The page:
The UK economy grew by 3.2% in the second quarter compared with the same period last year, slightly higher than the original 3.1% estimate.
But the Office for National Statistics‘ second estimate of growth in the April-to-June period left the quarter-on-quarter figure unchanged at 0.8%.
The construction sector performed better than previously assumed.
The figures confirm the UK economy saw its best economic performance for six years and has passed its 2008 peak.
The services sector – which accounts for around 78% of UK economic activity – grew 1% in the second quarter, the ONS added.
In June alone the services sector expanded by 0.3%. compared with May. The annual growth rate in the sector, 3.6%, was also its best performance in just over six years.
The ONS preliminary estimate is based on about 40% of UK economic activity. The second estimate gives a more complete picture of economic growth.
Output in production grew 0.3% in the quarter, but agriculture contracted 0.2%.
Construction was flat in the period but this was an improvement on the original estimate that it had contracted by 0.5%. On an annual basis construction was estimated to have expanded by 4.8%.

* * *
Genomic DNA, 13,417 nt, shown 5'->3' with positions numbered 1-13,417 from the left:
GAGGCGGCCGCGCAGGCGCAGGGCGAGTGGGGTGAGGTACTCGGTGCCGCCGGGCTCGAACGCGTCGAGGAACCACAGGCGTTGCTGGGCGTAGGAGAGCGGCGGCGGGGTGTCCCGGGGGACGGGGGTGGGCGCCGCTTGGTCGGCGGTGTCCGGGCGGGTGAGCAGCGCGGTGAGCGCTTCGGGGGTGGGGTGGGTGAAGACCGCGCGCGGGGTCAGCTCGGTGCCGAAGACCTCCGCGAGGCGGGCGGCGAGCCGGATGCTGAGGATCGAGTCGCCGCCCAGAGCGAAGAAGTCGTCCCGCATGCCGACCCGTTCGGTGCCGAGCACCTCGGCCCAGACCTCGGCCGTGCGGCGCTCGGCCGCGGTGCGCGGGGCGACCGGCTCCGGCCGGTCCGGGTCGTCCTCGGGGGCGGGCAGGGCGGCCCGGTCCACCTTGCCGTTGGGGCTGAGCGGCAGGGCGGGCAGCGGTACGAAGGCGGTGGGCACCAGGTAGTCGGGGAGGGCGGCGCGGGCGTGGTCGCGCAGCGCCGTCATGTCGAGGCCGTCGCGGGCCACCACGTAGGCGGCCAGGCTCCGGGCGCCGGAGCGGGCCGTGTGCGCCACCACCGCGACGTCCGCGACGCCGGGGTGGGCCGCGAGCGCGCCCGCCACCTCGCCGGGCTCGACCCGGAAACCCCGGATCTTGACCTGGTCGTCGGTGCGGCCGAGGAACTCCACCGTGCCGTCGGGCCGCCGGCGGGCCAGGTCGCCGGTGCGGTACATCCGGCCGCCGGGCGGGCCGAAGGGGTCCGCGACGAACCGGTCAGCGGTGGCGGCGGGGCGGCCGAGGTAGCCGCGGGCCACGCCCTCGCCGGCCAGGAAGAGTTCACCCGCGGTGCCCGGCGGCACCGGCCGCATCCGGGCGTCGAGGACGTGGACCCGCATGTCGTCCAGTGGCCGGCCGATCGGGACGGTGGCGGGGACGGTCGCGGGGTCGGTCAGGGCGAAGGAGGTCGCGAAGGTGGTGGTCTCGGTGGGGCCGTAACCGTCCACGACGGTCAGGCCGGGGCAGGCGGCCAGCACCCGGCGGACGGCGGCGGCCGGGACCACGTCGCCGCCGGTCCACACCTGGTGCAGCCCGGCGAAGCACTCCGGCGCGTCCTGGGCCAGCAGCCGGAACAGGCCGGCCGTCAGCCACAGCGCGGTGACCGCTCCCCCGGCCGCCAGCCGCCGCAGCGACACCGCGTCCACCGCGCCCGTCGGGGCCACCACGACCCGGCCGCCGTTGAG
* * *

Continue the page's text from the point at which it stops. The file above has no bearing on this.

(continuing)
Construction accounts for 6.3% of economic activity in the UK.
Meanwhile, the services sector saw “widespread growth” the ONS said, with increases in each of the four main sub sectors: business services and finance; distribution, hotels and restaurants; transport, storage & communication; and government and other services.
The services sector is now 3% above its previous peak in the first three months of 2008 suggesting the UK’s economic recovery is still being led by consumer spending. In contrast UK manufacturing output is still 7.5% below its pre-recession peak.
Separately, the ONS said business and financial services expanded by 4.3% in June, distribution, hotels and restaurants increased by 4.8, government and other services grew by 1.9% and transport, storage and communication increased by 3.4%..
Chris Williamson, economist at economic forecaster Markit, said the ONS data combined with more recent economic surveys pointed to economic growth of 0.7% in the third quarter – which would suggest an overall expansion of 3.5% in GDP in 20154 overall.
He said the Bank of England showed “no signs” of risking “killing off the recovery, by raising interest rates, anytime soon” adding that with interest rates tied to age growth it was likely that the first rise in interest rates would be delayed until next year.
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